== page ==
The white supremacy riots in Virginia are appalling and disgusting. I watched the videos and read the stories and felt tears spring to my eyes. That being said, it’s very easy to watch something like that and also feel a disconnect to a story like that. I have worked very hard to clean up both my personal life and social media life in order to keep myself incredibly distant from people with beliefs that are full of hatred and bigotry. I see things like the riots, as I turn on the news, and think “Oh there it is, the good old boys in the Southern states. Leave it to the Bible belt to bring in all the hateful rednecks.” I didn’t fight with one SINGLE person during that weekend who defended the Neo Nazis and KKK members who attended that rally. When that is the case, it is extremely easy for me, and I am sure many other open minded and accepting individuals to feel a real disconnect to an event like that, even if it does cause rage. I spoke out in anger, and I am comfortable with that, I have no problem with the fact that stuff like that makes me completely furious. I also thought about how grateful I am to not have people like that in my life, how happy I am that I do not have to deal with such things. When I read the article about cosplayer Alisa Kiss I truly immediately felt shock. The cosplay community that I am used to is so open minded, so openhearted, ready to accept everyone, so reading that someone so prevalent in the nerd community could publicly be involved in such a disgusting display of bigotry really shook me to my core. It felt like it hit closer to home for me; suddenly I did feel less of a disconnect. When I initially posted the article on my Facebook page one of the first comments I received was from a good friend of mine who stated “Have you ever been in a comment section of a PoC (Person of Color) cosplaying? It’s clear why this gal would feel welcome in that community.” That was hard for me to read, honestly. The nerd/cosplay community that I have been lucky to be a part of are filled with some of the kindest, most supportive and open minded people that I know. That being said, I can acknowledge that my white privilege has made it so I personally am not a witness to shaming or racism within the community, so I did a bit of digging myself and did find myself disappointed. To be fair, many people that follow the more famous cosplayers in the community are people that are not actually nerds, they just like seeing beautiful women in skimpy costumes. That is another form of douchebaggery; this blog post is not about them. This blog post is for my people, the nerd community; the cosplay community. After doing a lot of research and reading some comments on the Instagram and Facebook pages of some well known POC cosplayers, I have a question to pose. Are you fucking kidding me? YOU ARE NERDS. You damn well know what it’s like to be picked on, to be harassed, to have negativity and hate spewed at you growing up. Come ON. I want to believe that we as a community are better than this, I really really do. Alisa Kiss was really just the tip of the iceberg though. She is a beautiful blonde white girl and that is why she is getting all of this attention, albeit negative. Reading comments on cosplayer Kissy Victory’s photos or one of my all time lady crushes, the gorgeous KayBear, who I have been following for years, is so fucking disheartening. The N word is being thrown around, racial slurs, disgusting insults, it shocked the hell out of me, but I guess it shouldn’t. I want to believe that we as a community are better than this, but are we? After reading the comment sections on some hella talented cosplayers pages, I really don’t know anymore. If you’re reading this post and you are someone that has used racial slurs before, has insinuated that cosplayers of color can not cosplay traditionally white characters, believes “black face” isn’t a big deal, or uses the term “snowflake” to describe those who are vocal about injustice, GTFO. No, seriously, get the fuck off this page. You are not welcome here. I am not even going to dignify your stupidity with a full on post. This post is for those of you that have seen this type of hateful havior publicly, whether online or in person, and have shrugged it off. Recently I saw someone post an article in a cosplay group about the cosplayer mentioned above and the amount of comments I saw that involved things such as “why as this such a big deal?”, “who really cares?”, “aren’t there more important things to worry about?” comments absolutely floored me. Complacency is a disease, my friends. Shrugging off bigotry and hatred because it doesn’t affect you directly is just as bad as being a hateful and bigoted person. We as a community have got to be better than this and one of the most important things we can do is to not remain complacent when we see acts of hate and injustice. If you see someone making a racist or sexist comment, online or even at a convention, step in, SAY SOMETHING. If you see that kind of behavior happening and refuse to say anything, are continuing to perpetuate the problem. We are a group of people that idolize superheroes, the fictional characters who are written to do the write thing and fight injustice in the world. While not all of us wear capes or rescue kittens from trees or strangers from being mugged, almost all of us, at one time or another have witnessed something hateful or unkind happening to someone else. This is our chance to come together as a community and do the right thing. This is our chance to become the heroes we have idolized for so long. I am not saying these bullies need us or need our salvation by any means, but for me it’s just about doing the right thing, not staying stagnant, not shrugging our shoulders and saying “well, everybody deserves freedom of speech.” That’s true, you included, so let your voice be heard and show our community and those watching our community that we WILL NOT STAND for this shit any longer.Hatred and bigotry are not “just other opinions” they are wrong, every single time. Do something, say something; complacency is the enemy.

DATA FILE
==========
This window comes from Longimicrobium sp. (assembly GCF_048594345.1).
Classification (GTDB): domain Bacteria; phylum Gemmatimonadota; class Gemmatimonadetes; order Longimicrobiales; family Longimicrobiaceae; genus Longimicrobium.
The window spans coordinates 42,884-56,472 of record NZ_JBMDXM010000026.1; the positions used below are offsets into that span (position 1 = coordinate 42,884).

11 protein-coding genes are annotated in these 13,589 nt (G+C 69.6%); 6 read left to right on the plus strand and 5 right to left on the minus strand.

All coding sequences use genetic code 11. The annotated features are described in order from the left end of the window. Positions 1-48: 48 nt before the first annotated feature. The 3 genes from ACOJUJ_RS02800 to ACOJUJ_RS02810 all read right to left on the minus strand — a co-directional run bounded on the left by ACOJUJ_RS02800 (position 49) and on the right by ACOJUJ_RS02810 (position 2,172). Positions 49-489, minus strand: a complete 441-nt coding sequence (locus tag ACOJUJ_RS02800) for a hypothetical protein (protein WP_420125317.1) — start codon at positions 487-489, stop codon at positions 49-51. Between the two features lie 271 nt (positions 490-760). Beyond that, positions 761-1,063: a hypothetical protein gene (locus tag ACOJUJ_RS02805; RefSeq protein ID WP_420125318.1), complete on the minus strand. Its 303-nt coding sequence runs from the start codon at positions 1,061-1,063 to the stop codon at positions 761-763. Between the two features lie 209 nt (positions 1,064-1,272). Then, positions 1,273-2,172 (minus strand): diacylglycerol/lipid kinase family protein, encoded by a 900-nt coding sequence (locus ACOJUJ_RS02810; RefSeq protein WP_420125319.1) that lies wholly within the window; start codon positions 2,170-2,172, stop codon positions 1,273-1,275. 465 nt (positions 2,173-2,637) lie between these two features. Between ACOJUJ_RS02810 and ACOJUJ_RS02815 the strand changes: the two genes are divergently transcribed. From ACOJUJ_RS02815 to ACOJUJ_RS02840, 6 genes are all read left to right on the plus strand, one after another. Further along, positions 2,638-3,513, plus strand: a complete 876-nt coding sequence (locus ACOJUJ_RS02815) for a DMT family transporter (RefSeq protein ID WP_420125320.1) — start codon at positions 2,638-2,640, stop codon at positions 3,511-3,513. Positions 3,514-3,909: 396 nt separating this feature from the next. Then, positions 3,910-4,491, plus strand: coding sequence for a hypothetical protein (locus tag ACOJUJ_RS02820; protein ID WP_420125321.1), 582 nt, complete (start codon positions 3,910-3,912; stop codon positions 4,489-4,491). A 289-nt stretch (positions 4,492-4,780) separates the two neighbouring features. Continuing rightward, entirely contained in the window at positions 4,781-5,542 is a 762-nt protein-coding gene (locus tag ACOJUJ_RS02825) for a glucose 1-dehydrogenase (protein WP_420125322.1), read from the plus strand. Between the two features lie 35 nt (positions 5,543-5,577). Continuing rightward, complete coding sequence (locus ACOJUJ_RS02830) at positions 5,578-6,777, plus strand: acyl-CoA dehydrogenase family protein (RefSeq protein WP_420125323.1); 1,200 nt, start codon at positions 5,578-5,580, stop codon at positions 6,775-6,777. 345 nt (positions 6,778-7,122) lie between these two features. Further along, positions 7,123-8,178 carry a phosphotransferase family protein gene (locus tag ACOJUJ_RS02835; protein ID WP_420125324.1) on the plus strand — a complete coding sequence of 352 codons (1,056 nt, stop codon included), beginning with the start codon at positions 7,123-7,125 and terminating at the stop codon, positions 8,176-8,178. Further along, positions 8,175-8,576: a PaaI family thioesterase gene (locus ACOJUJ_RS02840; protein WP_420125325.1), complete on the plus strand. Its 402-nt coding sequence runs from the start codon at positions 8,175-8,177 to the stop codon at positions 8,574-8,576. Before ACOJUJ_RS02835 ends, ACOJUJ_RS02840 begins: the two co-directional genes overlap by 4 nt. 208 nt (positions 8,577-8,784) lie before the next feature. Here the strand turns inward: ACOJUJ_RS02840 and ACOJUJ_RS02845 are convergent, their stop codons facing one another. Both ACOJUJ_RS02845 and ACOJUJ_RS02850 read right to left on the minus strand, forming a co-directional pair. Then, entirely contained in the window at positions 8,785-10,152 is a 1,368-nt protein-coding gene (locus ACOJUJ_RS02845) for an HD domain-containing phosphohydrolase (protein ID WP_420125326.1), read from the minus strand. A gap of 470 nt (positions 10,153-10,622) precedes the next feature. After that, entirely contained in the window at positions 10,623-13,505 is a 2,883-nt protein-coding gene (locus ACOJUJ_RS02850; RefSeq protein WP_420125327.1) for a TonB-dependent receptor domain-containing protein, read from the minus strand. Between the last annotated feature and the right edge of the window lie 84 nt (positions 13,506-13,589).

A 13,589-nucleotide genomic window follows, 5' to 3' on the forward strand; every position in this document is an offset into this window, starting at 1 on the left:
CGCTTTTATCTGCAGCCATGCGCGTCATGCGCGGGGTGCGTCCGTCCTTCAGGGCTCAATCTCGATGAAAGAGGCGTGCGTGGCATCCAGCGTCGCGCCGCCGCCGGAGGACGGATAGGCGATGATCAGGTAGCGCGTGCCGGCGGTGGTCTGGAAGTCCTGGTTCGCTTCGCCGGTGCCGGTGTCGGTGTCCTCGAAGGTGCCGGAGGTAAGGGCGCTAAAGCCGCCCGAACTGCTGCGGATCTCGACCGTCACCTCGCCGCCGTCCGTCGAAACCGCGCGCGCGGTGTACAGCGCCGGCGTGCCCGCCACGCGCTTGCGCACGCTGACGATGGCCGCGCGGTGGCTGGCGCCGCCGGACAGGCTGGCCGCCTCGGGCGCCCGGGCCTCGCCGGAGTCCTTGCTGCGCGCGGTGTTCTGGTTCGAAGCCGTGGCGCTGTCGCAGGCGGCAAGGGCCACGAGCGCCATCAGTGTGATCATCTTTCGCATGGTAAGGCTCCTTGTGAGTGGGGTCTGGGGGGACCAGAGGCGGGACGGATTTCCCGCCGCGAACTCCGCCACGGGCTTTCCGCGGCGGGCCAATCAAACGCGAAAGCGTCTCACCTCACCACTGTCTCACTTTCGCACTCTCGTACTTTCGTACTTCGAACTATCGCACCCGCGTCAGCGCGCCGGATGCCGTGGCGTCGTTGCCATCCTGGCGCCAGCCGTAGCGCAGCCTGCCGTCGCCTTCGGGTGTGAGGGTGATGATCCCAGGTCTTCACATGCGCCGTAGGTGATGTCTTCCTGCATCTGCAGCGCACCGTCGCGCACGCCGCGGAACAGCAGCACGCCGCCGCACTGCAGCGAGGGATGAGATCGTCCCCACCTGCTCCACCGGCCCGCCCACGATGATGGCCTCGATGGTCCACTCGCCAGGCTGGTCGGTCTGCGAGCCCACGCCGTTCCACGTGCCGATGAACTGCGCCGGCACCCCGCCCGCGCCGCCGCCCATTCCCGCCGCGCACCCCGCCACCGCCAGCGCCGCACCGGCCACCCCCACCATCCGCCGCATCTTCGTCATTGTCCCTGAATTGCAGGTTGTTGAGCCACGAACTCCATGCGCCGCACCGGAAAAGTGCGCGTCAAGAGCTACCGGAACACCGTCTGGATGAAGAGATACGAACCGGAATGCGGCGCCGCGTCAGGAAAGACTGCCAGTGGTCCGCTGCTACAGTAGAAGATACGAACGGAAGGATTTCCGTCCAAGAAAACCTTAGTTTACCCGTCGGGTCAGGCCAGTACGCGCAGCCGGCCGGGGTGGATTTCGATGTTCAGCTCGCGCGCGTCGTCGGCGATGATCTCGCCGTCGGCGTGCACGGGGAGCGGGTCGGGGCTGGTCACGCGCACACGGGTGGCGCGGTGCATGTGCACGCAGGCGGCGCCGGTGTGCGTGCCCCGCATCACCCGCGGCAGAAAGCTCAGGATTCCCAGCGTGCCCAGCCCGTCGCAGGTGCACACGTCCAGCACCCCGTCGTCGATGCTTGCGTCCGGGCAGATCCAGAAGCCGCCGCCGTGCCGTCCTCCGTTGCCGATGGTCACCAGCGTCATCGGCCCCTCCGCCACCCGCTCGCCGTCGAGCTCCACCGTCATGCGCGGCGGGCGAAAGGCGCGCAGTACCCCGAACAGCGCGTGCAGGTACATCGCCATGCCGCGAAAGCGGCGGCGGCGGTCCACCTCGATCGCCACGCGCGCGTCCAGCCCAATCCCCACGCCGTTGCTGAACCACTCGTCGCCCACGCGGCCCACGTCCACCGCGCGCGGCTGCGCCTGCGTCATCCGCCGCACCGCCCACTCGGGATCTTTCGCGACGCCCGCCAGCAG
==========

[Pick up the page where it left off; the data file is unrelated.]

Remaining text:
*Some comments from KayBear Cosplay’s facebook page*

 

I could rant about this forever, but the time for me to close this post has come. If speaking the truth leads me to lose friends and followers, good. I didn’t want you as a fan anyway. Period. If this struck a nerve to you, and made you feel defensive, think about it long and hard and ask yourself why that is. Lastly, if you are just someone that has seen this kind of thing happen, but always been nervous about speaking up, please reconsider. Say something. 9 times out of 10 there are other people who are nervous about speaking up, and seeing someone else do it really could start an amazing chain reaction. We are nerds. We have to do better than this, we have to BE better than this.

 

Rowan